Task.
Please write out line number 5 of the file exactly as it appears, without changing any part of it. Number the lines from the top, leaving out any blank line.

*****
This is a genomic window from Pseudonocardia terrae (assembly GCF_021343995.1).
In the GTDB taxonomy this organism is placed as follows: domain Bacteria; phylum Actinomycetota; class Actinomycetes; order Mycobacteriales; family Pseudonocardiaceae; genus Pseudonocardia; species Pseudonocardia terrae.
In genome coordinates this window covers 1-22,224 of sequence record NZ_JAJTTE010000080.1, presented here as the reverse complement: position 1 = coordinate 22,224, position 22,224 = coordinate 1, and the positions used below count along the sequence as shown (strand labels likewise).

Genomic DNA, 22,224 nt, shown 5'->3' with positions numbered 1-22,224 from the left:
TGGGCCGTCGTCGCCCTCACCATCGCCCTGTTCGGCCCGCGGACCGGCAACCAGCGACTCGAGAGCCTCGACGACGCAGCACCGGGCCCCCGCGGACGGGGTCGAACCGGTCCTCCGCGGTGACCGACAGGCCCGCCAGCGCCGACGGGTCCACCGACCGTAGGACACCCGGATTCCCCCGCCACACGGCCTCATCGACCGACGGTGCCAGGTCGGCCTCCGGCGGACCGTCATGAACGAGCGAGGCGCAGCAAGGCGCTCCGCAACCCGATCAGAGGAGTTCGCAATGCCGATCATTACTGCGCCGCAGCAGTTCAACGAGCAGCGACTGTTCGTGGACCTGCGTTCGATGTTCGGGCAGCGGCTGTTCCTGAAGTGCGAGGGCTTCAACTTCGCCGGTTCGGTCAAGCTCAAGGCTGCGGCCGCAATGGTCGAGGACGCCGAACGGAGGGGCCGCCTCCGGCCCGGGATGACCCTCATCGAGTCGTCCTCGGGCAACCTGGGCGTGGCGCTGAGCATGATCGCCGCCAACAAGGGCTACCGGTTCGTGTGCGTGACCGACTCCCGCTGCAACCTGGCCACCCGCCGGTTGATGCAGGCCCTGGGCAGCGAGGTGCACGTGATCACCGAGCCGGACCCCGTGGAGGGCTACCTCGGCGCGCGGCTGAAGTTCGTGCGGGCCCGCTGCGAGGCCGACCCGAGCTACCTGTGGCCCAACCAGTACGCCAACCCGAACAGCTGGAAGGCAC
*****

TGGGCCGTCGTCGCCCTCACCATCGCCCTGTTCGGCCCGCGGACCGGCAACCAGCGACTCGAGAGCCTCGACGACGCAGCACCGGGCCCCCGCGGACGGGGTCGAACCGGTCCTCCGCGGTGACCGACAGGCCCGCCAGCGCCGACGGGTCCACCGACCGTAGGACACCCGGATTCCCCCGCCACACGGCCTCATCGACCGACGGTGCCAGGTCGGCCTCCGGCGGACCGTCATGAACGAGCGAGGCGCAGCAAGGCGCTCCGCAACCCGATCAGAGGAGTTCGCAATGCCGATCATTACTGCGCCGCAGCAGTTCAACGAGCAGCGACTGTTCGTGGACCTGCGTTCGATGTTCGGGCAGCGGCTGTTCCTGAAGTGCGAGGGCTTCAACTTCGCCGGTTCGGTCAAGCTCAAGGCTGCGGCCGCAATGGTCGAGGACGCCGAACGGAGGGGCCGCCTCCGGCCCGGGATGACCCTCATCGAGTCGTCCTCGGGCAACCTGGGCGTGGCGCTGAGCATGATCGCCGCCAACAAGGGCTACCGGTTCGTGTGCGTGACCGACTCCCGCTGCAACCTGGCCACCCGCCGGTTGATGCAGGCCCTGGGCAGCGAGGTGCACGTGATCACCGAGCCGGACCCCGTGGAGGGCTACCTCGGCGCGCGGCTGAAGTTCGTGCGGGCCCGCTGCGAGGCCGACCCGAGCTACCTGTGGCCCAACCAGTACGCCAACCCGAACAGCTGGAAGGCAC